Airlift added that it will ensure that all of its employees are “sufficiently protected” – this includes supporting teammates with two months of payroll for July and August, setting up a platform for job placement, and creating support systems for entrepreneurs from within its team that may be interested in starting new ventures.
Back in May this year, Airlift Technologies, the startup that in August 2021 raised a record $85 million in a fundraising round, said it is slashing its global headcount by 31%, and pulling out of several markets both in and outside of Pakistan as it realigns its strategy amidst a global recession.
A rough estimate, based on the database it put up of its laid-off workforce now 'open to new roles', suggested more than half the cuts were in Pakistan.
This was quite an about-turn from a company that in its fund-raising announcement said it had lofty ambitions of creating 200,000 jobs in Pakistan within the next five years and wanted to set a new precedent to bring world-class investors to the country.
What does this mean for Pakistan’s startup scene?
Last year was a record one for Pakistani startups. The sector saw 81 deals worth $350 million, according to Invest2Innovate.
Airlift’s $85-million Series B financing round - the largest single private funding round in Pakistan’s history - made up almost 25% of the amount (the only money investors can now hope to get back will be from the sale of assets such as inventory and office equipment).
Back then, Airlift said it wanted to show that great technology and consumer products can be built in the country, and that this region has some of the best talent.
However, with its closure, questions are being raised on several startups and their viability.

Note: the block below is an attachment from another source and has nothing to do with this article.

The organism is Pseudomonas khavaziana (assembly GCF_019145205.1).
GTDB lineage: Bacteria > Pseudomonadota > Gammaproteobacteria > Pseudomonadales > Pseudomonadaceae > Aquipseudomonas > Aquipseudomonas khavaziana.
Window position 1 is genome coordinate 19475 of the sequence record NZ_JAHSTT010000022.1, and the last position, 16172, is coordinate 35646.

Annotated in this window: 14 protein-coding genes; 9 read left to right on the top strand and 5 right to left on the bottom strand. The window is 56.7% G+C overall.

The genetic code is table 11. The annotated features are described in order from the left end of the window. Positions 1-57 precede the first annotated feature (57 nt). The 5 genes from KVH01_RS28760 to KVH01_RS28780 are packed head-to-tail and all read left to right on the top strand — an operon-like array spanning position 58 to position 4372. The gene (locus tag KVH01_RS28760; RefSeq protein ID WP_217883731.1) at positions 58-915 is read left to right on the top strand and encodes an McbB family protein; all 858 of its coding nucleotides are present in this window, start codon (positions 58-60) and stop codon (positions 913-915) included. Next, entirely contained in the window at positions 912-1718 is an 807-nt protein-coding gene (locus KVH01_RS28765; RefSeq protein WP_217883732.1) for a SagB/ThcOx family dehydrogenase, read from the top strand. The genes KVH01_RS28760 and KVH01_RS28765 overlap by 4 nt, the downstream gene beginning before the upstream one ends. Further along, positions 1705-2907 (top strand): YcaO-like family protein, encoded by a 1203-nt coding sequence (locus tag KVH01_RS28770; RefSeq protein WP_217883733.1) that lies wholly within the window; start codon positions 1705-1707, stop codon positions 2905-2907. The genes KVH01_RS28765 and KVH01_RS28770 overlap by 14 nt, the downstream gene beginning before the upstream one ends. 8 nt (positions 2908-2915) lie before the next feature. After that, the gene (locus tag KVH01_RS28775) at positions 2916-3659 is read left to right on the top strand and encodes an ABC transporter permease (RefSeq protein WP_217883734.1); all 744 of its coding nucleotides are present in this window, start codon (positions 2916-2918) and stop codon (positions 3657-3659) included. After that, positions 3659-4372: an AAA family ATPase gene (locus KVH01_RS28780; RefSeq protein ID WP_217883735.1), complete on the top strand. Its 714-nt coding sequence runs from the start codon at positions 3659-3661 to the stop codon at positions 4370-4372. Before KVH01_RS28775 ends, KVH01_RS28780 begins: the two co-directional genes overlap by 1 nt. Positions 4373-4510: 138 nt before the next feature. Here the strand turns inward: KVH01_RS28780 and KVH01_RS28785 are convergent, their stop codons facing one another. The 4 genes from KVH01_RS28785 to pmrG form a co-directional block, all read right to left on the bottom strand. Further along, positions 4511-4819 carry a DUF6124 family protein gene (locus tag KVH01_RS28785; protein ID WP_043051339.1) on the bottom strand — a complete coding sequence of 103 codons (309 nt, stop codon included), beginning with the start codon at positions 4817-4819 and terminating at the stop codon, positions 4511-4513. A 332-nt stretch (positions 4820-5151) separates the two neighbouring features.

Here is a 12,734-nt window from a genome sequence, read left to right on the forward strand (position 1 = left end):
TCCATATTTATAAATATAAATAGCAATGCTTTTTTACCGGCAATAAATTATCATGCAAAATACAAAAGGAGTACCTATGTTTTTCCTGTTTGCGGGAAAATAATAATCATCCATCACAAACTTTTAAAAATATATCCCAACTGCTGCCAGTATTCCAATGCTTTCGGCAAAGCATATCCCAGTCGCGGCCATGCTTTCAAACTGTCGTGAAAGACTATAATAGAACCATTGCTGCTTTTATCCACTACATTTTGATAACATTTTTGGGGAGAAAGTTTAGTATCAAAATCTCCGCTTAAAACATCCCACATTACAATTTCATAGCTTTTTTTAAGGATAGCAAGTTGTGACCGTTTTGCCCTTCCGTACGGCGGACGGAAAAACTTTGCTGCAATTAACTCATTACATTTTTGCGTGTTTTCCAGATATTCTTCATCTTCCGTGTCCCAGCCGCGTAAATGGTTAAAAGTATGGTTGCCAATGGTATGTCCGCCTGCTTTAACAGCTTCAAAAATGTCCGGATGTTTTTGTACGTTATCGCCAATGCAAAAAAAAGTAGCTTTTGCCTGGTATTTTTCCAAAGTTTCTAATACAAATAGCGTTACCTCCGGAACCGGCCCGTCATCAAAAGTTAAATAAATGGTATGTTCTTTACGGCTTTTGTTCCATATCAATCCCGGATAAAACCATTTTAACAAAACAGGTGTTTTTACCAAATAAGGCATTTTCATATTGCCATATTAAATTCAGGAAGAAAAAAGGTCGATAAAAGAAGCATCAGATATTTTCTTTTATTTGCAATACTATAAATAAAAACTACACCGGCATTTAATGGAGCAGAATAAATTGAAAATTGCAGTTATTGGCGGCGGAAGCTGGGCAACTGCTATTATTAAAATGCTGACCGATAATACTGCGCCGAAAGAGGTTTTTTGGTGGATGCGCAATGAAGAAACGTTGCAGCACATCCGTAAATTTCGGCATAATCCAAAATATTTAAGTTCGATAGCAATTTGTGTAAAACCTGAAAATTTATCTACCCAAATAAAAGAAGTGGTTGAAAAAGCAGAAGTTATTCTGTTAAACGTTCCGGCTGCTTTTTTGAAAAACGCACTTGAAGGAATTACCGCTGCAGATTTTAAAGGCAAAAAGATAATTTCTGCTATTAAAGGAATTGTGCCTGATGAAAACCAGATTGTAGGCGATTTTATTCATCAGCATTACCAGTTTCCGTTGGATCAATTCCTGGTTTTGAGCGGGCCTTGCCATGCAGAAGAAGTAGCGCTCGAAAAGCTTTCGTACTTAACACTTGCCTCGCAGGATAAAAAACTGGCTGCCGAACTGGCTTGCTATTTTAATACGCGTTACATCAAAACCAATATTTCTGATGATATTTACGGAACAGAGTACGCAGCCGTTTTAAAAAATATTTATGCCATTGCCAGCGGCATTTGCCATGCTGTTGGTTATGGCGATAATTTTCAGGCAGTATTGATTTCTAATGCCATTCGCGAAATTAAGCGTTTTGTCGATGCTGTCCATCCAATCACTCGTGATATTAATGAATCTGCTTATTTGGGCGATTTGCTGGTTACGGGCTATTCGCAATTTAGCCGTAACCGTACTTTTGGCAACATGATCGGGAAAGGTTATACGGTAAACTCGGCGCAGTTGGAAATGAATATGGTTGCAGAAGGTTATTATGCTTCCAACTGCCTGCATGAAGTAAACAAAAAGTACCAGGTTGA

Earlier, Salman Sattar, co-founder and CEO of e-commerce startup Bagallery, had told Business Recorder that “in general tech startups are not in trouble.”
"The startups who were spending keeping in mind that their next round will happen before July 2022 are the ones taking correction as they know fund rounds will be difficult for next 6 to 9 months so they are trying to ensure they have fuel to run for another 12 months.”
Hammad Amjad, SME trainer and business consultant, had told Business Recorder last month that startups in Pakistan often have a funding and growth-based business model akin to providing a subsidy to attract more consumers by either offering hefty discounts or taking on high marketing costs and “humungous” operational costs.
But he remained positive about the startup scene in Pakistan thanks to a constantly growing consumer base.
Airlift itself said in its statement that “as a pioneering technology startup in Pakistan that had established a new precedent, Airlift’s success was viewed as a milestone for a burgeoning technology ecosystem in emerging markets.
“We believe that the ecosystem will continue to thrive and that some of the most valuable technology companies in emerging markets are still yet to be started.”